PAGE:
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A proposed winery and wedding venue on Libhart Mill Road in Hellam Township got the OK Thursday night from the board of supervisors.

After a lengthy hearing and nearly an hour of deliberations, township supervisors voted 3-2 to approve the conditional-use application submitted by Bill and Wendy Hewitt of Springettsbury Township.

Board Chairman Galen Weibley, Vice Chairman Phil Smith and Supervisor Dave Cox voted in favor of the application. Supervisors Todd Trimmer and Mark Myers voted against it.

"We need to change our laws in order to reject this, and we can’t reject it because the laws haven’t changed," Smith said. "Unfortunately, it’s Not-In-My-Backyard syndrome."

One attempt to change the laws is in the works.

The supervisors are looking into establishing a conservation zone covering a wide swathe of the southern part of the township, including Owl Valley, to prevent future development.

Myers urged his fellow supervisors to deny the application if any of the opposition's arguments seemed valid because the forthcoming conservation zone could prevent the winery from going through at a later date.

Objections to applications that meet the township's zoning requirements are one reason the board is looking into changing the zoning with a conservation district, Weibley said.

"However, the law is the law," he said. "We have to look at this application as it is currently, with our current zoning."

The Hewitts followed the law and met the requirements of the township's zoning ordinance, Smith said.

Thursday's vote was the culmination of a two-year legal battle over the proposed winery and event center at 4865 Libhart Mill Road in a neighborhood known colloquially as Owl Valley.

"They got it right, and we’re just thankful that we’re able to move forward," said Bill Hewitt on Friday.

More: After two years, controversial Hellam winery nears another vote

More: Hellam's 2-year winery battle nears closing act

Neighbors have blasted the plan and pressured the board to spike it over concerns about traffic, noise and degradation of the area's historical value.

According to the ordinance, Weibley said, the supervisors needed to determine whether the impact of the winery would be greater and more harmful to the surrounding area than what would normally arise from a comparable winery.

The question was not whether there would be any impact at all, he said.

"You’re going to have an impact no matter what goes in anywhere," Smith said.

There was standing room only at the meeting.

Thomas Lang, a neighbor on Libhart Mill Road and the attorney representing the other neighbors who oppose the plan, brought two witnesses Thursday.

The first was Dr. Adrienne Johnson, a family practice physician who lives across the street from the site of the proposed winery and who is against the plan.

Lang introduced her as an expert medical witness to testify that noise from the winery and wedding venue would be detrimental to the health and well-being of neighbors, based on articles from medical journals.

David Jones, the Hewitts' attorney, poked holes in the medical studies Johnson cited, pointing out that several of them were conducted in urban areas and high-population cities such as Hong Kong and that they dealt specifically with the impact of noise levels on people who already had cardiovascular disease.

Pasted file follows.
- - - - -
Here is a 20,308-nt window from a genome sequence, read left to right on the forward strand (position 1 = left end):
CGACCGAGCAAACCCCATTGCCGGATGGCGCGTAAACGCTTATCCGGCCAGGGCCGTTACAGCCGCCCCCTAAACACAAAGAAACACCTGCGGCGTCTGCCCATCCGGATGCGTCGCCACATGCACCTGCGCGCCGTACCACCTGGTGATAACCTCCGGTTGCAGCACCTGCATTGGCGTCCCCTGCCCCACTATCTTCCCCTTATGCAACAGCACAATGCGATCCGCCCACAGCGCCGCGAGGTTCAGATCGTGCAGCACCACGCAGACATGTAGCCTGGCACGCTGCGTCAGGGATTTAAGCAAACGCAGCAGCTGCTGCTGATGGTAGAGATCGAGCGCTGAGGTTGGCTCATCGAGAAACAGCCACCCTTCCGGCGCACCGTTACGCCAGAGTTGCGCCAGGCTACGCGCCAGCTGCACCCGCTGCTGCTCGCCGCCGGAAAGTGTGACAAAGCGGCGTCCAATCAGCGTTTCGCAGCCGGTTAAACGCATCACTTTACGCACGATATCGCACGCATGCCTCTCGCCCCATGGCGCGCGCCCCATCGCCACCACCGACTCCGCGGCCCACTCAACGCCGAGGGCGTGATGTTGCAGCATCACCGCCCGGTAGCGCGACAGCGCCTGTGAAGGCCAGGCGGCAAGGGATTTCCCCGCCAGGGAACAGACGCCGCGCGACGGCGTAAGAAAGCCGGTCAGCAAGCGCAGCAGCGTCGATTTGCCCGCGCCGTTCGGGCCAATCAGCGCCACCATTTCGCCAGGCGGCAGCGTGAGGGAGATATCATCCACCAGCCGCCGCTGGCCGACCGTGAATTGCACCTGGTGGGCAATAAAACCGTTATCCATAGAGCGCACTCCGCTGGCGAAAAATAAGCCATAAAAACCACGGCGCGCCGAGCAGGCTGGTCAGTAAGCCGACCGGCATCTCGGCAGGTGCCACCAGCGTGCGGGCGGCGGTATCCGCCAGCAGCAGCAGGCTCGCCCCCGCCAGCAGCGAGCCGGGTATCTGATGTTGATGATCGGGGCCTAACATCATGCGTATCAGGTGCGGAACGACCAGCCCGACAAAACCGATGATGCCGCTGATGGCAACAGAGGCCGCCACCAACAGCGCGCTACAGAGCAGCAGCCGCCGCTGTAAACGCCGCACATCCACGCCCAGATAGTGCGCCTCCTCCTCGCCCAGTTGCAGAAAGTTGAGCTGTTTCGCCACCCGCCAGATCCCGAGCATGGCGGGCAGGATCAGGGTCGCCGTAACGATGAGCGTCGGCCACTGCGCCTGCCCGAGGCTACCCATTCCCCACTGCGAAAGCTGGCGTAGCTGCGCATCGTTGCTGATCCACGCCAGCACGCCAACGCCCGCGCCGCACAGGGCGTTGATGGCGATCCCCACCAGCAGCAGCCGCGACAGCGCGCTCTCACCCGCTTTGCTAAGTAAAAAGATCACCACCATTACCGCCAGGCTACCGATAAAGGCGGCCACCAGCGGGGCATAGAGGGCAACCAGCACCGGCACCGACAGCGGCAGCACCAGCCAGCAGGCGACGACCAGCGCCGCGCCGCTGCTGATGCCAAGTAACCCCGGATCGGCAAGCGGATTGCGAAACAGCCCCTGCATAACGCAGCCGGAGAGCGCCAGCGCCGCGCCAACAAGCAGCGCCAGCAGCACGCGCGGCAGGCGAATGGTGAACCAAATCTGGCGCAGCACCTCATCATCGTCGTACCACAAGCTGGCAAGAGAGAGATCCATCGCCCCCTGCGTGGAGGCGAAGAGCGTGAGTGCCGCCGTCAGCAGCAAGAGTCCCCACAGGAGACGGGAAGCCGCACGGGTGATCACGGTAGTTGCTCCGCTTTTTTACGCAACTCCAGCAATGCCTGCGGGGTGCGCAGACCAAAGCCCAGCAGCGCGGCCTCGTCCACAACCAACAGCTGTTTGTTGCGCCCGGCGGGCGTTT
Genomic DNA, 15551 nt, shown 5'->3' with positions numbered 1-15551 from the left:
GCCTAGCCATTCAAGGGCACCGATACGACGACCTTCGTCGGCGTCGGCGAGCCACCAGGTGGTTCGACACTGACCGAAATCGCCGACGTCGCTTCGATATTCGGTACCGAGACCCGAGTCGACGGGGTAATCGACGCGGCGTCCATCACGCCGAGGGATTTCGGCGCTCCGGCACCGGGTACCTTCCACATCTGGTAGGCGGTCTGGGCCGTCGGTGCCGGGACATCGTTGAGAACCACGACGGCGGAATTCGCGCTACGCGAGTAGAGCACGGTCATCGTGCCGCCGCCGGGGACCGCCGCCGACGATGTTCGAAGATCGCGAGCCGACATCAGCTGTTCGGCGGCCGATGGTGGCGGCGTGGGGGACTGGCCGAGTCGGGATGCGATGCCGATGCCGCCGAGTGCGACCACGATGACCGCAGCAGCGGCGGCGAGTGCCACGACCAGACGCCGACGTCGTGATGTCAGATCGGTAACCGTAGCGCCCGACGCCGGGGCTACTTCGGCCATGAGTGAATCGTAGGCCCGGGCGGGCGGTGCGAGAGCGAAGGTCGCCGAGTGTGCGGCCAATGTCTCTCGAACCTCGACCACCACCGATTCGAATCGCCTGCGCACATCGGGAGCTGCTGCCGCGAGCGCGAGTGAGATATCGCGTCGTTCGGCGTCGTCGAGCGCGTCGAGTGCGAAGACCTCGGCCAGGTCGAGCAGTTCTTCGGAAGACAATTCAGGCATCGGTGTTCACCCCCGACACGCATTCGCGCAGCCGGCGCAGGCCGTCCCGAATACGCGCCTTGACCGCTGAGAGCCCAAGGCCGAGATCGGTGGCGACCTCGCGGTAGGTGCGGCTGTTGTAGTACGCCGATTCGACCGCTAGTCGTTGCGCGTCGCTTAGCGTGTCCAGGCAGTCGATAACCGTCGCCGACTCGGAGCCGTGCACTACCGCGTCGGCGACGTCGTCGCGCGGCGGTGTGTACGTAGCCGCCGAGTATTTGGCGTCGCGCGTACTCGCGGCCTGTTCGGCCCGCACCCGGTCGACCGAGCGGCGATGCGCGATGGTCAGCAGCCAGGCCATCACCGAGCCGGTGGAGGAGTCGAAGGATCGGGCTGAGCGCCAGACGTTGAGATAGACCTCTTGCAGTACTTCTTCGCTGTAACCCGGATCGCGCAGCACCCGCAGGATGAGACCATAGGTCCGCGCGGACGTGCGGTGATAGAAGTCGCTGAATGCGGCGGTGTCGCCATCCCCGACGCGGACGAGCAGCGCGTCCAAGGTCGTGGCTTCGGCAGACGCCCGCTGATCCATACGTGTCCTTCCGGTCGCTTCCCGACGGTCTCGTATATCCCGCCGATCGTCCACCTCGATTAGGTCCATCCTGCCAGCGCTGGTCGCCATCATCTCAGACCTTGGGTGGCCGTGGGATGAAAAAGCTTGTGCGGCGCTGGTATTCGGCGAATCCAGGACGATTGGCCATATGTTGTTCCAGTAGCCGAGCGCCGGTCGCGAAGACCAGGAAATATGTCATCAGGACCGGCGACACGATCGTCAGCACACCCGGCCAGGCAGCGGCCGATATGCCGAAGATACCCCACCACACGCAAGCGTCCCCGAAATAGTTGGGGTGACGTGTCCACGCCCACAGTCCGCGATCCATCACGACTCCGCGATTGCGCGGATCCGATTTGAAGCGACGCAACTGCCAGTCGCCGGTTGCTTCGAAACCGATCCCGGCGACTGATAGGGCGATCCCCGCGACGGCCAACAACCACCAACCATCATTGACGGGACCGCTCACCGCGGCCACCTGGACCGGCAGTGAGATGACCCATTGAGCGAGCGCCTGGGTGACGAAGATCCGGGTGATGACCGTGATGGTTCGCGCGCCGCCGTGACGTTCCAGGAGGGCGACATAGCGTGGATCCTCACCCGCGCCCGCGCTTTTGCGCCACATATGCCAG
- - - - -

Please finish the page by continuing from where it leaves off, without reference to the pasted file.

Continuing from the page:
Lang asked her to testify about the validity of a sound study presented by Jones at an Oct. 3 hearing.

In that study, Christopher Brooks, an architectural sound engineer contracted by the Hewitts, placed a large speaker facing upward in the center of the area where the Hewitts plan to build a carriage house for receptions.

Brooks testified the noise level from the open-air speaker, measured at the property line, was slightly above the ambient noise level without the music playing and that if the source of noise were contained inside the proposed building, the noise level would be even lower.

But at Thursday's hearing, Johnson testified that Brooks' sound study needed to be corrected because the speaker was facing the wrong direction and that if the speaker hadn't been facing upward, the decibel-level recorded at the property line would have been higher.

She also said that putting a building around the noise source would only decrease the sound levels by two decibels.

During cross examination, Jones asked Johnson about her training in sound studies.

"I have no training in sound studies," she said.

Lang's second witness, Michael Nazmack, is a civil engineer and another neighbor on Libhart Mill Road opposing the plan.

Nazmack testified that the noise and traffic generated by the winery would make it difficult for neighbors to sell their homes and would decrease property values.

Jones pointed out to Nazmack during cross examination that the proposed winery and event center would be a permitted conditional use in the township's rural agricultural zone, and he listed several other permitted uses that could be proposed instead of the winery, including intensive animal operations, airports, sawmills, outdoor shooting ranges and stockyards.

Jones asked Nazmack how property values would be impacted by any of those uses.

"That would really decrease the value," Nazmack said.

Based on the permitted uses he listed, Jones asked Nazmack whether it appeared the board of supervisors had already accepted some level of additional noise and traffic in the rural agricultural zone and, by extension, in Owl Valley.

"Yes, it does," Nazmack said.

In the parking lot after the vote, Lang congratulated Jones and said he'd see him at the appeal.

More: Noise, history reasons to spike proposed Hellam winery, opponents say

More: EDITORIAL: Hellam Township should stop fighting lawful use of a property

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